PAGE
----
External filtering with ferrite chokes is safe and convenient, but may not cure the problem completely. The second, more drastic approach is to bypass the power supply diodes to high frequency signals. This will require disconnecting and opening the power supply, identifying the rectifier diodes and soldering suitable disc ceramic capacitors across each diode. If you are not confident of your abilities to solder and work near line voltage components, then leave well alone! If the power supply is a molded and sealed unit, you may want to leave that alone as well. I wont be responsible for damage you cause to your power supply, to other equipment or yourself!
If you decide to bypass the diodes, here is a typical DC power supply with the four diodes of the bridge rectifier identified, then bypassed.
Each of the rectifier diodes should be bypassed with a disc ceramic (= ceramic disc) capacitor -- typical values would be 0.01-0.05 microfarad (mF). Make sure the working voltage of the capacitor is substantially higher than the reverse voltage across each diode.
Switch off and unplug the power supply before doing any work on it. Your supply might have a four-terminal bridge rectifier unit rather than four separate diodes. Another possibility is a two-diode full wave rectifier with a center-tapped transformer. Just make sure that each power diode is bypassed to radio frequencies with a disc ceramic capacitor.
Incidentally, my first encounter with modulation hum was back in the '70s, trying to service a car radio while running from a 12 volt ex-computer power supply. The hum on MF broadcast stations had to be heard to be believed -- but it disappeared as soon as I bypassed the rectifier diodes in the power supply.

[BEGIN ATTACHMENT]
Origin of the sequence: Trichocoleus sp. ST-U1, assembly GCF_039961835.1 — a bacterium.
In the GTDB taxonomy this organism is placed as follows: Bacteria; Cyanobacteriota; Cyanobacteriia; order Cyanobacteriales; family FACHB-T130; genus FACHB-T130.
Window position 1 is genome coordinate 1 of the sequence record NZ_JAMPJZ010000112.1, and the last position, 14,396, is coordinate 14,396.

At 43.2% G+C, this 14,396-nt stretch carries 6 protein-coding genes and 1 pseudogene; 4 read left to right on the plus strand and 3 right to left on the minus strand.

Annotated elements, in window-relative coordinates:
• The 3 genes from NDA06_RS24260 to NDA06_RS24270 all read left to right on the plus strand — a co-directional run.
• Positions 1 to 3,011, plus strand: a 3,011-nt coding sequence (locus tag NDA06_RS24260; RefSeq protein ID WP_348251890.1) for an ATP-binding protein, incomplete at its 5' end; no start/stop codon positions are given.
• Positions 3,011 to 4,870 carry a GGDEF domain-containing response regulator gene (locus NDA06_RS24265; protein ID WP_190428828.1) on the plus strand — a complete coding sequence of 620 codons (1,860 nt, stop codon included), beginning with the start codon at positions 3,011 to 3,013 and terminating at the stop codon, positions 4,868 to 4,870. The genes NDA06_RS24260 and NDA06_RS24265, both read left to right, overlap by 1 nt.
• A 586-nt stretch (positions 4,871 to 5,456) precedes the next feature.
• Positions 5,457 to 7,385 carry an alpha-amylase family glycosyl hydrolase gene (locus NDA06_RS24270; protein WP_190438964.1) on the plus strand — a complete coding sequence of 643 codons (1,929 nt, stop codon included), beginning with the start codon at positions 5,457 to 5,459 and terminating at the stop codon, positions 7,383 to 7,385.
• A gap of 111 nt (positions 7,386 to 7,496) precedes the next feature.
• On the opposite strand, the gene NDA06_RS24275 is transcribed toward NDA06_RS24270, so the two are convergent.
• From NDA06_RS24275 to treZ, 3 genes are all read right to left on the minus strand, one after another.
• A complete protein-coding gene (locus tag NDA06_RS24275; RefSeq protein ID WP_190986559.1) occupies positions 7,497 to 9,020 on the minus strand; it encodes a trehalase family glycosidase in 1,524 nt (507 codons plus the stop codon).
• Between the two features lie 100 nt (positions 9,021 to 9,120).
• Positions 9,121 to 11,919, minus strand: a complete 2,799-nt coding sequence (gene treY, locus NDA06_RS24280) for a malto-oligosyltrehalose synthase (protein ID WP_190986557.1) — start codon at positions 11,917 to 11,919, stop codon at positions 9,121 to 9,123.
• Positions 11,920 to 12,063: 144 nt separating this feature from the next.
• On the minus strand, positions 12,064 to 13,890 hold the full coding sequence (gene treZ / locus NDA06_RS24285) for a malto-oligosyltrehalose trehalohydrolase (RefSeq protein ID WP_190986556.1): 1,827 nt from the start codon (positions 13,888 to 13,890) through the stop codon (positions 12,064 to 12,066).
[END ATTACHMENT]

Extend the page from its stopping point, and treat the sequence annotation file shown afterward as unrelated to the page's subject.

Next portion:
A more up-to-date example concerns a Sony ICF-2010 receiver, which worked fine on its own with its Sony power supply, but suffered terribly when connected to amplified loudspeakers -- in this case a Cambridge SoundWorks "PCWorks" system. The culprit was the 12 volt power supply for the amplified speakers. I fixed the problem by substituting a different power supply with bypassed diodes.
Other sources of modulation hum
Lets suppose you have filtered and bypassed your power supply -- but you are still experiencing modulation hum on strong shortwave stations. Its likely that some other item of line-powered equipment is picking up the short wave signal, hum modulating the carrier, then re-radiating the distorted result.
The difficult part is determining exactly which item of equipment is at fault. A modern home might have ten or more items of electronic equipment plugged in and running continuously. If you have a portable receiver, you can try searching for the source -- perhaps the hum level will grow louder in certain rooms. You can also try turning off each electrical circuit at the circuit breaker while monitoring the shortwave signal -- just remember to reset all the clocks in those appliances that hate to lose power.
Some of my own experiences with tracing external hum modulation include a Honeywell electronic timer, and a house air conditioner. The Honeywell timer was a sealed unit, so the fix was to plug it into a power strip with "EMI/RFI protection". The mylar capacitor in the power strip was sufficient to prevent shortwave signals entering and leaving the timer.
The air conditioner problem was tracked down to the attic, where the control unit had a long cable running to a relay in the external compressor. It was easy enough to bypass each wire to ground with disc ceramic capacitors.
- 73 de Malcolm, NM9J
Radio Designers Handbook, F. Langford Smith, Iliffe & Sons, 4th impression (1957) p. 1239-1240.
An HF Hum Interference Mystery Solved!, by KC5KBG, QST (official Journal of the ARRL), April 1995 p. 35-37.
G3VNQ-NM9J amateur radio site, 05-Jun-2007